Reposting the first of a trio of bootleg toy articles. It got lost, and yeah. Here it is again. Part 2 can be found here, and part 3 is here.
This will simply be an introduction to bootleg toys - something that in many ways split the community of toy collectors. Some like them, many hate them. But are bootlegs really destroying the big manufacturers, and most importantly - how big is the impact on the secondary market?
Expect none of these questions to be answered completely today, but read on for a couple more words.
Can you see the difference between the two dudes?
Let me first explain who this is. If you know nothing about Transformers at all, you still probably recognize a few of the characters. I don't care where you're from, you know who Optimus Prime is. Mostly thanks to the new live action movies, but also because he's a pop culture icon.
A few other Transformers characters are up there along with Optimus Prime, like Bumblebee, Megatron. Then you start going into characters that are well known if you simply were a kid during the 80s, regardless of how many robots you owned. Soundwave, Starscream, Jazz, Ratchet, Grimlock.
You have seen me post pictures of some of these before.
And then you have the robots you would recognize only if you were into Transformers.
Scorponok falls in this category.
Scorponok was the leader of the evil Headmasters, and on occasion the leader of the Decepticons. The thing about the Headmasters was that the robots had "human" counterparts that transformed into the heads for the robots. Incredibly fun. You could change the heads between the Headmasters.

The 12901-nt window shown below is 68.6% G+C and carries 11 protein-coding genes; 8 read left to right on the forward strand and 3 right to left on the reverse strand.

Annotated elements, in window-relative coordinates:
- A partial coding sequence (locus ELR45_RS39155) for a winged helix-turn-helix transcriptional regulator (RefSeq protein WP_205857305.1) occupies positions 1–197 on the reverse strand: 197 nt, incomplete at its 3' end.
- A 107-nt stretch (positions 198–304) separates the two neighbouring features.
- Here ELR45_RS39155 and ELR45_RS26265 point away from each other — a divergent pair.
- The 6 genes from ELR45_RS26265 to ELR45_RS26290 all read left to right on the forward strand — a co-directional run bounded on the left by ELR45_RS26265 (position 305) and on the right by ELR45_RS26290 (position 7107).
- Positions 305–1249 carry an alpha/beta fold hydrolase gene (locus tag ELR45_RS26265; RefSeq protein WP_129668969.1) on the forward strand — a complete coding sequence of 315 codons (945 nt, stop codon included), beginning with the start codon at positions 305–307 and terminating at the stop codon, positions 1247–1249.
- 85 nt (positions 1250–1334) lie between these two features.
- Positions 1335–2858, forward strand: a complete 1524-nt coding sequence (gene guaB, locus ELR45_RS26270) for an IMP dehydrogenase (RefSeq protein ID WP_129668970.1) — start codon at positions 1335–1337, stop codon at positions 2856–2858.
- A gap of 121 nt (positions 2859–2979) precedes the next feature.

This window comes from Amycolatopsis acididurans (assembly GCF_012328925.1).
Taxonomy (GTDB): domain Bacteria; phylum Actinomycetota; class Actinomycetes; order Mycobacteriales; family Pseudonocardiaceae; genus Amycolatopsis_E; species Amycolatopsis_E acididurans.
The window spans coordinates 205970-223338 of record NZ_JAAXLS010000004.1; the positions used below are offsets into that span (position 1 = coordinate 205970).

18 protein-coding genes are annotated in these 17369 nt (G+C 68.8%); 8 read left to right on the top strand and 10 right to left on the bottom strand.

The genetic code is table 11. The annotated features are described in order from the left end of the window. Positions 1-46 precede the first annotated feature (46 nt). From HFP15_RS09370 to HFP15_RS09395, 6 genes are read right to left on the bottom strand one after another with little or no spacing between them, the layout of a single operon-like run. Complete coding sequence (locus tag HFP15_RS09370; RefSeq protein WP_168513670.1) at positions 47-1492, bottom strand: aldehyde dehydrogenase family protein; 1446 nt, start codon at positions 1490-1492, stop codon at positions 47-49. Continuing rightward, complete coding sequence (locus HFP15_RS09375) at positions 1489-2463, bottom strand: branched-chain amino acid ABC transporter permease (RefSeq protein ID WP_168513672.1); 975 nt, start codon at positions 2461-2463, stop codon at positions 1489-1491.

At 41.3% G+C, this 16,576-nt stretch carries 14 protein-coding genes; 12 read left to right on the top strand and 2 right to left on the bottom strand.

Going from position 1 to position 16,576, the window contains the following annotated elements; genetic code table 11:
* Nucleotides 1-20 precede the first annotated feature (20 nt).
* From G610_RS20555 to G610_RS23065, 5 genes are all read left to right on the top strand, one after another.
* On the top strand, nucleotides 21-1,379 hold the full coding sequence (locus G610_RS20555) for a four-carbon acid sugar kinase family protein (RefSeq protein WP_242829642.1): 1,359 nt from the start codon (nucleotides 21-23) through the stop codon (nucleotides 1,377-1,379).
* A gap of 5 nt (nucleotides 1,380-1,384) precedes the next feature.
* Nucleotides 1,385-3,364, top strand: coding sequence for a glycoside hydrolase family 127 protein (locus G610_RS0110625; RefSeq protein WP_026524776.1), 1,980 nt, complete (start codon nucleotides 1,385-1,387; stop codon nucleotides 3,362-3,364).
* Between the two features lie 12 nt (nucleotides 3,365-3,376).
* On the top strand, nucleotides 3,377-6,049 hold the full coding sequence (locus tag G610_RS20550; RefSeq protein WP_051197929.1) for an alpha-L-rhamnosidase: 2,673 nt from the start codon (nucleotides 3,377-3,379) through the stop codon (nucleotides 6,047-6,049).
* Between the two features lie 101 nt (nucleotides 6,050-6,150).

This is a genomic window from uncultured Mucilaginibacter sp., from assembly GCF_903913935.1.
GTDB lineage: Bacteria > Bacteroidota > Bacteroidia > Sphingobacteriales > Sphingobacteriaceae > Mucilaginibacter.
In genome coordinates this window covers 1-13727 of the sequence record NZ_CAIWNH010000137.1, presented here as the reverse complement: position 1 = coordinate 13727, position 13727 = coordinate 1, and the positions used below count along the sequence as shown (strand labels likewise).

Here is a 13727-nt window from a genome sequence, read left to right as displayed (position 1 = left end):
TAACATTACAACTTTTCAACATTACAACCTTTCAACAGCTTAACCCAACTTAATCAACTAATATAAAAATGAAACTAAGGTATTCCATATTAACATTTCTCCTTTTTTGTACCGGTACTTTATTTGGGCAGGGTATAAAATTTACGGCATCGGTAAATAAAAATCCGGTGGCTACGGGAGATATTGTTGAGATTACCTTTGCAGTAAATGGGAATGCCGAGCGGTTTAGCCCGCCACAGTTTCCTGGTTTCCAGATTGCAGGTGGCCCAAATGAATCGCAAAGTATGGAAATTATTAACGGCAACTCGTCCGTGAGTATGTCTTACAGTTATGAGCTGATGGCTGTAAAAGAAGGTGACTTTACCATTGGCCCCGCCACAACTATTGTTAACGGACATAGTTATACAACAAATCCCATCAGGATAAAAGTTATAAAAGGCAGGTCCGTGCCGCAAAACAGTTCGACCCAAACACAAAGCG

Scorponok's head is the ruthless Lord Zarak!
Scorponok is huge, and I'm guess we all agree that he's equally awesome. When you roll him across the floor, the legs move eerily similar to how a scorpion would move its legs.
Another thing to note about Scorponok is that he's somewhat rare and expensive, mostly because he was expensive already back in the day and because he has quite a few easily lost pieces.
This is important for us today, because the prices that vintage Transformers demand has not gone unnoticed with people who have the ability to reproduce these toys.
If you're new to collecting toys, you actually have to be aware of the "dangers" of buying vintage toys. Just as with almost anything else collectible: There is a chance that the entire toy, or some parts of it is fake.
But is monetary gain the only reason to reproduce vintage toys? It doesn't really seem like it. Lord Zarak - the head of Scorponok - in prime condition sells for anywhere between $20-50, depending on the time of the day. To reproduce the figure costefficiently, to make it similar enough to be able to fool even the blindest collector, you would have to have access to a decent sized Chinese factory. As a private person, you'd have a hard time reproducing Lord Zarak for a price that would make it worth it.
So, without doubt, some are doing it to make money, but there are also a huge amount of people doing it for the love of toys.
Reproducing easily lost parts, like the Headmasters heads.
I bought this bootleg Lord Zarak for two reasons. The first reason is that I actually find bootleg toys fun. The second reason is that I wanted to find out if I was able to spot the difference. And honestly, if I didn't already have an original Zarak, I'd have a hard time. Side by side, they are obviously different, as they have slightly different color hue, but I'll ask you this:
Which one is original and which one is the bootleg?
I'll admit, I'm a big fan of bootleg toys. Many of them are hilariously bad, and the good ones can (if you're not picky about it) fill holes in a collection without selling the house and your kids. I'll show a few more in upcoming Figure Fridays.
It helps being aware that anytime you buy a vintage toy in uncannily good condition, it may very well be a bootleg, but as long as you know what you're buying, I don't see a problem.
But there lies the main problem. You cannot always know, and if the seller isn't totally honest, you can end up paying a lot more than you really should. Lord Zarak isn't really a good example, since he's already not that expensive, but the more rare Japanese releases - Even I would be very cautious.
The bootleg toys are not hurting Hasbro or any other big toy company. They don't even care that much about the third-party companies, specially not when it comes to Transformers. The vintage toys have already been paid for.